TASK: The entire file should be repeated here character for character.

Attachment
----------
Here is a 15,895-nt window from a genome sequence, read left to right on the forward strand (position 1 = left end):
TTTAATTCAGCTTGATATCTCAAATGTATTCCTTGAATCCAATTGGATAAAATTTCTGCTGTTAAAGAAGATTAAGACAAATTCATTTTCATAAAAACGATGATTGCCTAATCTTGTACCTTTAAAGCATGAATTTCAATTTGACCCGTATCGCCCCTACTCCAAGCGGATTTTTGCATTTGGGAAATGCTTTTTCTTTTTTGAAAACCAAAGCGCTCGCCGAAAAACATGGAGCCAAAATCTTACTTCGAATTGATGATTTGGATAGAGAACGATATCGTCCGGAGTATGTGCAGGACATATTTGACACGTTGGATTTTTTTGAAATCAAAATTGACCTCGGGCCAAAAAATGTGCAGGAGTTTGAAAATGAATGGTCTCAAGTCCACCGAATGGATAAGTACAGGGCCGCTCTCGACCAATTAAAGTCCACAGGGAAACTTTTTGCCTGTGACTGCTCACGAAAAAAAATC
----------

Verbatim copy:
Here is a 15,895-nt window from a genome sequence, read left to right on the forward strand (position 1 = left end):
TTTAATTCAGCTTGATATCTCAAATGTATTCCTTGAATCCAATTGGATAAAATTTCTGCTGTTAAAGAAGATTAAGACAAATTCATTTTCATAAAAACGATGATTGCCTAATCTTGTACCTTTAAAGCATGAATTTCAATTTGACCCGTATCGCCCCTACTCCAAGCGGATTTTTGCATTTGGGAAATGCTTTTTCTTTTTTGAAAACCAAAGCGCTCGCCGAAAAACATGGAGCCAAAATCTTACTTCGAATTGATGATTTGGATAGAGAACGATATCGTCCGGAGTATGTGCAGGACATATTTGACACGTTGGATTTTTTTGAAATCAAAATTGACCTCGGGCCAAAAAATGTGCAGGAGTTTGAAAATGAATGGTCTCAAGTCCACCGAATGGATAAGTACAGGGCCGCTCTCGACCAATTAAAGTCCACAGGGAAACTTTTTGCCTGTGACTGCTCACGAAAAAAAATC